Like South Korea, China favors a “commitment for commitment, action for action” approach toward the denuclearization of the peninsula. The United States, however, wants to see a faster approach, “with a timetable as quick as six months to a year, and economic benefits coming only at the end.” It remains to be seen just how much China will do. In any event, China holds most of the cards. Therefore, it will likely decide the pace and direction of any negotiation.
In the long-term view, any issues related to the ZTE decision must be viewed in the context of the Made in China 2025 initiative, which “seeks to gradually replace foreign with Chinese technology.” The initiative emphasizes future capabilities such as “indigenous innovations” and “self-sufficiency” and aims to increase the domestic market share of Chinese suppliers for “basic core components and important basic materials to 70 percent by the year 2025.” The ongoing ZTE discussions, as well as the current case with Micron Technology, only serves to underscore these objectives.
A case in point is the ZTE flagship Axon M smartphone. About 60 percent of the smartphone’s electronics come from U.S. suppliers such as Qualcomm and Sandisk. If China has learned anything, it is the fact that heavy dependence on imported semiconductors carries significant risk to its supply chain of disruptions by U.S. sanctions. Additionally, since the Commerce Department’s denial order covered not only hardware but also software, ZTE has also lost its license to use Google’s Android operating system, meaning “Google has stopped providing software updates and other services to ZTE.” Tencent Holdings chairman and CEO Pony Ma has pledged to advance China’s semiconductor industry, calling it a “wake-up” call.
As China moves up the value chain, the ZTE fallout has only reinforced the belief that China needs to accelerate its technological capabilities. At the Chinese Academy of Sciences and the Chinese Academy of Engineering on May 28, President Xi Jinping urged scientists and engineers to help make China a world leader in high-tech industry.
A Low Rhetoric, High Impact China
Trade relations between United States and China have been fraught for some time, especially in the area where advanced technologies are concerned. Given the dizzying array of factors currently in play in the Trump White House, it is difficult to see where the ZTE issue is headed. Surely, China’s advances may be slowed, but it will not stop simply because technology transfer is not zero-sum. If China cannot directly obtain technology from the United States, then it will likely form joint ventures with other interested parties like Israel. The proliferation of technology means that, with or without the United States, China is already well on its way to becoming an innovation superpower in the key areas of science and technology.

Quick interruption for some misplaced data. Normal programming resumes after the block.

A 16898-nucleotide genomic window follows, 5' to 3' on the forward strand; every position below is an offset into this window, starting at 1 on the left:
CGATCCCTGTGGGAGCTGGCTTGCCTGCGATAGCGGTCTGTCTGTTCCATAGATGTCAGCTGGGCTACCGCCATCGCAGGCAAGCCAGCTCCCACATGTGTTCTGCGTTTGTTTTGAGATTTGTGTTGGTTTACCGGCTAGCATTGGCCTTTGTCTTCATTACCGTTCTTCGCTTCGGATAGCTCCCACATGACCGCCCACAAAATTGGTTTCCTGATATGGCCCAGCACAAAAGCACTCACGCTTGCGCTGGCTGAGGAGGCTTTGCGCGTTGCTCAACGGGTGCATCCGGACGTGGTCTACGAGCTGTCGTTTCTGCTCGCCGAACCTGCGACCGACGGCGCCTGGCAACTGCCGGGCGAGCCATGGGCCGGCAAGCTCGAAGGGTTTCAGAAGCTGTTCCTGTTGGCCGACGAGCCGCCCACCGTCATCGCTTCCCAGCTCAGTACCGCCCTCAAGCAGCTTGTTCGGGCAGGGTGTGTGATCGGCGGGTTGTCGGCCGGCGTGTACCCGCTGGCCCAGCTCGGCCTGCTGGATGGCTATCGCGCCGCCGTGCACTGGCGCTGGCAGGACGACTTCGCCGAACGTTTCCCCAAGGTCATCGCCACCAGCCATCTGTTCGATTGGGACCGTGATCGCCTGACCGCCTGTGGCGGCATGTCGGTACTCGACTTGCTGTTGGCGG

As America commemorated Memorial Day on May 28, President Trump proclaimed that “we pause in solemn gratitude to pay tribute to the brave patriots who laid down their lives defending peace and freedom while in military service to our great Nation.” One should like to think that those called upon to face potential adversaries such as Iran or North Korea would not be laying down their lives because of advantages gained from the violation of sanctions. This is neither a Republican nor a Democrat issue. It is a national-security issue. If we are truly “duty bound to honor those who made the ultimate sacrifice on our behalf and to remember them with thankfulness and unwavering pride,” as President Trump had declared on Memorial Day, we should start by not be giving ZTE a pass.
Patrick Mendis, is a former American diplomat and the author of Commercial Providence, Trade for Peace, and Peaceful War, and a previous Rajawali senior fellow of the Harvard Kennedy School of Government who is currently an associate-in-research at the Fairbank Center for Chinese Studies at Harvard University.
Joey Wang is a defense analyst. Both are alumni of the Harvard Kennedy School of Government.